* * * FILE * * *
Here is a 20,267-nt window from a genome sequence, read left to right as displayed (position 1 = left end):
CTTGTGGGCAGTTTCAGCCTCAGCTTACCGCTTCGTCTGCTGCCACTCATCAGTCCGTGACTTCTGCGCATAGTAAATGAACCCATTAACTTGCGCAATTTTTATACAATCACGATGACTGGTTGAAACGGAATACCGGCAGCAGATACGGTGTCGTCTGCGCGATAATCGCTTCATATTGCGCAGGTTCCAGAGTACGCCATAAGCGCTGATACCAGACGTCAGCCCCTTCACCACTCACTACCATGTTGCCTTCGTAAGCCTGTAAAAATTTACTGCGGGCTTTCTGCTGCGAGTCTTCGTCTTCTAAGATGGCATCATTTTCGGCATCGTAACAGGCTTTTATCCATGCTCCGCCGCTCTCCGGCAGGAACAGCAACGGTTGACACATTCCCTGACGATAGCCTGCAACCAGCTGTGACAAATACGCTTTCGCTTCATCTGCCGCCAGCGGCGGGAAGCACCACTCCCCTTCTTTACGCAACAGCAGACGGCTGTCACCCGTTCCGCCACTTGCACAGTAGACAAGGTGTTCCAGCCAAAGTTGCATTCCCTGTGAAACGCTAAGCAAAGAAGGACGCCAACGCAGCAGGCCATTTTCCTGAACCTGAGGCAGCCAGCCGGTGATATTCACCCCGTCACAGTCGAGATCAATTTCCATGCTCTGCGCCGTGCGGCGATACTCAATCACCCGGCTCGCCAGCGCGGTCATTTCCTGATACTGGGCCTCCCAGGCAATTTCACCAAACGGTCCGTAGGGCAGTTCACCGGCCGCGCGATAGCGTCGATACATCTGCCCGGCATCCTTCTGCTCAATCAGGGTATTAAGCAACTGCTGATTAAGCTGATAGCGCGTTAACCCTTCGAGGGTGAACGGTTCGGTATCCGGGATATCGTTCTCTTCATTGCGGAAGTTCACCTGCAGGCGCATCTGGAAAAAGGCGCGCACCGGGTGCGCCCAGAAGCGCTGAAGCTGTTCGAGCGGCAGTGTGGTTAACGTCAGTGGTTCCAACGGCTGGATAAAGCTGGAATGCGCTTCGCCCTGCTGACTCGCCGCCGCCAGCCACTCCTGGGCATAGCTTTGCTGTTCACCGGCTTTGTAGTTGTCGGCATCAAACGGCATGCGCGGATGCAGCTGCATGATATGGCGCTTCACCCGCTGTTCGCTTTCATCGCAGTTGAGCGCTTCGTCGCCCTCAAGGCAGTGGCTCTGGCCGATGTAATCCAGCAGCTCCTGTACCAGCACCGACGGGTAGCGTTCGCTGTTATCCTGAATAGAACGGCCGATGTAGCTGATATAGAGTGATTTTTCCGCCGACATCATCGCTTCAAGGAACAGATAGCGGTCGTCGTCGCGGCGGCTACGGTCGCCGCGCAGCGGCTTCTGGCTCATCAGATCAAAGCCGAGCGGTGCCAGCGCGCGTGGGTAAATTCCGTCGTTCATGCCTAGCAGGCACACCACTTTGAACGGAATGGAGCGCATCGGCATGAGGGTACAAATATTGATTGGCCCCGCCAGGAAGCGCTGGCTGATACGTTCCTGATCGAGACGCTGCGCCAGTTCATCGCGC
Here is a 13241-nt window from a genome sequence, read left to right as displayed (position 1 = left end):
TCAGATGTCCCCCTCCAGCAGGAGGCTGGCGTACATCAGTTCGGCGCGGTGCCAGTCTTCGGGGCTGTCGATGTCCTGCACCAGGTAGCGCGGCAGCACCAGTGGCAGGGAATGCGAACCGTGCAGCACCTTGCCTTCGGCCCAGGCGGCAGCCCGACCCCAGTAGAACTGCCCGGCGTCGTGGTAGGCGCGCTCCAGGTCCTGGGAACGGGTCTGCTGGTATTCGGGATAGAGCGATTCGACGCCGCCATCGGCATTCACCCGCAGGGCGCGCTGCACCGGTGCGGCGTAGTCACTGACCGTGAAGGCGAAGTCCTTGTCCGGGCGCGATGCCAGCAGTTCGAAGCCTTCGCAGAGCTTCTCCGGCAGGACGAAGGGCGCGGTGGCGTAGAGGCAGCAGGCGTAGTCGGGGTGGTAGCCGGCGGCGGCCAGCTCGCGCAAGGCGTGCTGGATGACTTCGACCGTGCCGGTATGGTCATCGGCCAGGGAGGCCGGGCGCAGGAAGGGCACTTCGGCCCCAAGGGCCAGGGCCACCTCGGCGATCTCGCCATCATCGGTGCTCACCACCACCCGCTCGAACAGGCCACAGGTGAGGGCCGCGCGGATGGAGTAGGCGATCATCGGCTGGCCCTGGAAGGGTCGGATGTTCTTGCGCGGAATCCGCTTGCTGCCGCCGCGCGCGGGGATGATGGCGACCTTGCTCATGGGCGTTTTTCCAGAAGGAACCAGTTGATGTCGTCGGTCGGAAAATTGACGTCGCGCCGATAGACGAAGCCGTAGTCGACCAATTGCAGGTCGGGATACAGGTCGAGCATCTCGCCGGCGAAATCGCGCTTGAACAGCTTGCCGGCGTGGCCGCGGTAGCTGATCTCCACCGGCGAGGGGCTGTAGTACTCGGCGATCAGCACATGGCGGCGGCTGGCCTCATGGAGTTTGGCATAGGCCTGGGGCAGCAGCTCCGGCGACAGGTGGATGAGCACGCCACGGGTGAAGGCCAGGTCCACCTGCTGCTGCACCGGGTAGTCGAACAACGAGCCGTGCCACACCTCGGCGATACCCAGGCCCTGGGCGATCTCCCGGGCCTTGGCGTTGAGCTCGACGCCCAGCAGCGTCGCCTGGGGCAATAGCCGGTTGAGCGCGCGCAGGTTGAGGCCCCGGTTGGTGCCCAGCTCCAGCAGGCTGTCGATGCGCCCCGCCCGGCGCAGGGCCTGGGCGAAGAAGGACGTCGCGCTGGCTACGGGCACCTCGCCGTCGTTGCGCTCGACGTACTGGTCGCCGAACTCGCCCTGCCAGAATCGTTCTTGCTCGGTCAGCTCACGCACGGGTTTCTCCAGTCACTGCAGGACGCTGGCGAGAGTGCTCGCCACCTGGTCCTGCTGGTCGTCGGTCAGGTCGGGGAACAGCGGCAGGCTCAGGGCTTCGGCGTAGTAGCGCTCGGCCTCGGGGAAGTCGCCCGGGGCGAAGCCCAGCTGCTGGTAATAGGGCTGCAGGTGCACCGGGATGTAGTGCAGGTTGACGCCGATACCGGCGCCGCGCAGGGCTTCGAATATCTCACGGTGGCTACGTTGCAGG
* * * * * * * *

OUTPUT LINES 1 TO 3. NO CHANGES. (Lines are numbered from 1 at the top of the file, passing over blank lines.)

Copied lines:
Here is a 20,267-nt window from a genome sequence, read left to right as displayed (position 1 = left end):
CTTGTGGGCAGTTTCAGCCTCAGCTTACCGCTTCGTCTGCTGCCACTCATCAGTCCGTGACTTCTGCGCATAGTAAATGAACCCATTAACTTGCGCAATTTTTATACAATCACGATGACTGGTTGAAACGGAATACCGGCAGCAGATACGGTGTCGTCTGCGCGATAATCGCTTCATATTGCGCAGGTTCCAGAGTACGCCATAAGCGCTGATACCAGACGTCAGCCCCTTCACCACTCACTACCATGTTGCCTTCGTAAGCCTGTAAAAATTTACTGCGGGCTTTCTGCTGCGAGTCTTCGTCTTCTAAGATGGCATCATTTTCGGCATCGTAACAGGCTTTTATCCATGCTCCGCCGCTCTCCGGCAGGAACAGCAACGGTTGACACATTCCCTGACGATAGCCTGCAACCAGCTGTGACAAATACGCTTTCGCTTCATCTGCCGCCAGCGGCGGGAAGCACCACTCCCCTTCTTTACGCAACAGCAGACGGCTGTCACCCGTTCCGCCACTTGCACAGTAGACAAGGTGTTCCAGCCAAAGTTGCATTCCCTGTGAAACGCTAAGCAAAGAAGGACGCCAACGCAGCAGGCCATTTTCCTGAACCTGAGGCAGCCAGCCGGTGATATTCACCCCGTCACAGTCGAGATCAATTTCCATGCTCTGCGCCGTGCGGCGATACTCAATCACCCGGCTCGCCAGCGCGGTCATTTCCTGATACTGGGCCTCCCAGGCAATTTCACCAAACGGTCCGTAGGGCAGTTCACCGGCCGCGCGATAGCGTCGATACATCTGCCCGGCATCCTTCTGCTCAATCAGGGTATTAAGCAACTGCTGATTAAGCTGATAGCGCGTTAACCCTTCGAGGGTGAACGGTTCGGTATCCGGGATATCGTTCTCTTCATTGCGGAAGTTCACCTGCAGGCGCATCTGGAAAAAGGCGCGCACCGGGTGCGCCCAGAAGCGCTGAAGCTGTTCGAGCGGCAGTGTGGTTAACGTCAGTGGTTCCAACGGCTGGATAAAGCTGGAATGCGCTTCGCCCTGCTGACTCGCCGCCGCCAGCCACTCCTGGGCATAGCTTTGCTGTTCACCGGCTTTGTAGTTGTCGGCATCAAACGGCATGCGCGGATGCAGCTGCATGATATGGCGCTTCACCCGCTGTTCGCTTTCATCGCAGTTGAGCGCTTCGTCGCCCTCAAGGCAGTGGCTCTGGCCGATGTAATCCAGCAGCTCCTGTACCAGCACCGACGGGTAGCGTTCGCTGTTATCCTGAATAGAACGGCCGATGTAGCTGATATAGAGTGATTTTTCCGCCGACATCATCGCTTCAAGGAACAGATAGCGGTCGTCGTCGCGGCGGCTACGGTCGCCGCGCAGCGGCTTCTGGCTCATCAGATCAAAGCCGAGCGGTGCCAGCGCGCGTGGGTAAATTCCGTCGTTCATGCCTAGCAGGCACACCACTTTGAACGGAATGGAGCGCATCGGCATGAGGGTACAAATATTGATTGGCCCCGCCAGGAAGCGCTGGCTGATACGTTCCTGATCGAGACGCTGCGCCAGTTCATCGCGC
Here is a 13241-nt window from a genome sequence, read left to right as displayed (position 1 = left end):